Have you ever tried to attach gdb to a process with more than 40,000 threads and 500GB resident memory usage? I’ll wait. Actually, I won’t, because it’s going to take you somewhere between 45 minutes and 3 hours. (Don’t bother with lldb, it’s the same problem.) I’ve theorized that this is due to a combination of /proc/<pid>/maps suckage and something between linear and polynomial time complexity of attaching to threads in the debugger itself. (It walks a linked list of threads multiple times for each thread it attaches to.)

Backtrace.io crash dumps help for some cases, but the overhead of tracing this many threads is fundamentally non-trivial, so we can’t (yet) use their tools for tracing live processes. That said, when our software does crash, theirs is the only tool that works for us.

So now we have lock-based software with tens of thousands of threads that we can’t debug. Twice as hard as writing the code, indeed. In the absence of crash dumps, determining cause of bugs can be excruciatingly difficult. And in such highly threaded software, the likelihood that a bug is related to composability, contention, or concurrency is actually rather high.

Outside of contention, many concurrency bugs are the result of a bad execution history. Deadlocks occur when locks are acquired and / or released out of order. Race conditions occur when execution histories happen out of order with respect to a protocol defining a required ordering. If we could somehow observe execution histories, that would be pretty close to ideal for debugging numerous issues.

But how do we get this without a debugger? We sort of write our own.

Ripping Rings

I’ve released a new “library”, librip: a “minimal-overhead API for instruction-level tracing in highly concurrent software”. This code was (when I wrote it) originally baked into our Varnish implementation, where it was known as “rip_ring”. Rip because %rip is the name of the 64-bit program counter (PC) on x86-64 machines, ring because snapshots of this value are stored into a shared memory ring buffer exposed through Linux tmpfs. (Although it is currently extremely platform-specific, ports to other architectures and systems are welcomed.)

The software is comprised of two components. One is an API for actually sampling the PC into this shared memory ring buffer. The other is a script that can process the file and resolve addresses to symbols in the binary.

And how does it work?

Pretty goddamn well, to be perfectly honest. The overhead is pretty low: there are a few bitwise operations performed on some thread-local variables, and then stuff is written to memory.

Since the shared memory is backed by a tmpfs, if it is mapped with MAP_SHARED, it survives crashes. This means we get the recent execution history of every thread active in the system (plus exited threads) on a crash. It’s not quite a backtrace, but it’s close.

PC samples are littered strategically through the code. For example, our locking function interface is modified:

#define Lck_Lock(l)                                            \
        do {                                                   \
                rip_snap();                                    \
                Lck__Lock((l), __func__, __FILE__, __LINE__);  \
                rip_snap();                                    \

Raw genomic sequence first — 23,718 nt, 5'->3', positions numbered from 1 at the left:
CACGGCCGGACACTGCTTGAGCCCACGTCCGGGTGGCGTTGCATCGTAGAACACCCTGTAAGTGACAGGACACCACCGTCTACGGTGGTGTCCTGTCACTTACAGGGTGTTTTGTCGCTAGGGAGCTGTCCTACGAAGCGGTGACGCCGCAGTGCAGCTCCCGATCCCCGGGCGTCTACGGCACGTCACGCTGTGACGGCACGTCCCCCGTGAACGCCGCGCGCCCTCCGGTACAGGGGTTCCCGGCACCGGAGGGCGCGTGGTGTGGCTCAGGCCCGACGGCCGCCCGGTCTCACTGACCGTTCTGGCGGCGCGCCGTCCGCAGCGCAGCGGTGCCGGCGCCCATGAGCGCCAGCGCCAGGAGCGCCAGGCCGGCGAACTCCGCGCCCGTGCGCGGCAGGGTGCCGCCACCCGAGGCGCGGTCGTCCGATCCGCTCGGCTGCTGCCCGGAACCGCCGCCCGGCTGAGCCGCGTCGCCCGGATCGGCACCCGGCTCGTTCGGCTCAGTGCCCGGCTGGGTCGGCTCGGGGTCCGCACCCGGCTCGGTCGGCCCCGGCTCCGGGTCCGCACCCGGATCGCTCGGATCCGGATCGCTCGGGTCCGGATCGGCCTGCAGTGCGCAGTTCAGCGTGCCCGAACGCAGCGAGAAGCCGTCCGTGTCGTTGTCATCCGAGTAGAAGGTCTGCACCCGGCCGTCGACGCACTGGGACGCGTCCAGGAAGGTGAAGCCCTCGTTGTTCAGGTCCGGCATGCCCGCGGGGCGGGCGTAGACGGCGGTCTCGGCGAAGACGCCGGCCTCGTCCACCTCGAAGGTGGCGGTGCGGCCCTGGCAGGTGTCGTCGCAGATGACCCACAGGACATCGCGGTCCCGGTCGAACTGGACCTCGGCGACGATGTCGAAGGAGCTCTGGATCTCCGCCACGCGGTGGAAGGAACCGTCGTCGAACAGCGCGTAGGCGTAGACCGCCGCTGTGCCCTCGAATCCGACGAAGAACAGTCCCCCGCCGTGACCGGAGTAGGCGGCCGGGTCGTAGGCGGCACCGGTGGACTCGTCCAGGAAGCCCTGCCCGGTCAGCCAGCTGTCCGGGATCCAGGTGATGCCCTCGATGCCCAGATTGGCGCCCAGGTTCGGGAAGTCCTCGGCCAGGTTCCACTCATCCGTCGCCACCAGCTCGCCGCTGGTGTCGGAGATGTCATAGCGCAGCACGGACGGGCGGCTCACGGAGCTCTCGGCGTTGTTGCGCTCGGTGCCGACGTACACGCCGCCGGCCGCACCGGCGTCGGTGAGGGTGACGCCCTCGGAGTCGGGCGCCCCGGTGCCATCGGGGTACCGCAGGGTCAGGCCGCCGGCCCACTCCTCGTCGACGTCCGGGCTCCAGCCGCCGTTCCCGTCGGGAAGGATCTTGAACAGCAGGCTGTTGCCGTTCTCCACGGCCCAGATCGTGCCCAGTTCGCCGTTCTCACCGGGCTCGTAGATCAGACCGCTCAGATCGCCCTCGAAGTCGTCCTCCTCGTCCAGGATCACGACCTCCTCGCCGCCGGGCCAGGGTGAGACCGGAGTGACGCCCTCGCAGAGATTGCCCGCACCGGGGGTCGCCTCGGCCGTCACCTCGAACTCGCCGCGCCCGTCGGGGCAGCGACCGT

} while (0)

#define Lck_Unlock(l)                                          \
        do {                                                   \
                Lck__Unlock((l), __func__, __FILE__, __LINE__);\
                rip_snap();                                    \
        } while (0)

At any particular time, this gives us all threads contending on a mutex, tells us which thread is the mutex owner, and gives us all threads that have recently released the mutex.

What does this look like? Depends what’s wrong. A livelock is exposed in the default condensed output of the read_rip utility (written by a colleague of mine):

locking_function : 19126 threads, 2 locations: ssl.c:220 (10); ssl.c:210 (19116)

Also remember, this is hanging out in shared memory. So you can use this tool to immediately rule out livelock as a runtime performance problem without pausing your software to attach a debugger or using tools that add system-wide trace-time overhead.

Lock order reversals and deadlocks are trickier. The nice thing is that the debugging information puts both rip_snap() calls on the same source line, but they (of course) get different addresses. So we can get per-thread output like:

[35283]: {82}source_a.c:124<0x442bae>, {83}source_a.c:129, {84}source_b.c:2670,
    {85}source_b.c:217, {86}source_b.c:662, {87}source_a.c:124<0x442af7>,
    {88}source_a.c:124<0x442bae>, {89}source_a.c:129, {90}source_b.c:767,
    {91}source_c.c:132, {92}source_c.c:134<0x477f12>, {93}source_c.c:144<0x477fa3>,
    {94}source_b.c:110, {95}source_b.c:3873, {96}source_b.c:3405,
    {97}source_d.c:339<0x45f617>, {98}source_d.c:339<0x45f6a3>, {99}source_d.c:341,
    {100}source_c.c:238<0x479f52>, {101}source_c.c:238<0x479fe0>,
    {102}source_c.c:240, {103}source_b.c:3405, {104}source_b.c:2773,
    {105}source_a.c:124<0x442af7>, {106}source_a.c:124<0x442bae>, {107}source_a.c:129,
    {108}source_a.c:124<0x442af7>, {109}source_a.c:124<0x442bae>, {110}source_a.c:129,
    {111}source_e.c:573<0x43be8f>, {112}source_e.c:573<0x43bf1b>,

And this works quite well. Given our lock and unlock interfaces are the only ones with multiple rip_snap() calls mapping to the same source line, we can create neat little scripts, like this one that a colleague of mine whipped up in a couple of minutes. It scrapes output to help find deadlocks by providing a list of threads that have acquired locks, but not released them.


use strict;
use warnings;

my $sf = shift; # source file with lock

while (my $l = <>) {
  next unless $l =~ /\Q$sf\E/;
  next unless $l =~ /\{\d+\}\Q$sf\E:(\d+)<0x[0-9a-f]+>, \{\d+\}\Q$sf\E:\1<0x[0-9a-f]+>/;
  next if $l =~
      /\{\d+\}\Q$sf\E:(\d+)<0x[0-9a-f]+>, \{\d+\}\Q$sf\E:\1<0x[0-9a-f]+>, .*\{\d+\}\Q$sf\E/;
  print $l;

Super cool.

The implementation details aren’t that interesting. We do some pointer packing such that event order can be reconstructed linearly. Ring buffers wrap around, but they are also FIFO, so with counters, we can reconstruct the correct event ordering. I expect this framework to be useful in any highly-concurrent scenario. Whether using native threads or coroutines, livelocks and deadlocks are real problems as long as you employ lock-based synchronization plans to solve the problem of sharing memory.

Other than that, the utility of this thing is all in how you use it. I’d appreciate any feedback, and especially code to make this useful on other architectures (especially ones with weaker memory models than x86-TSO).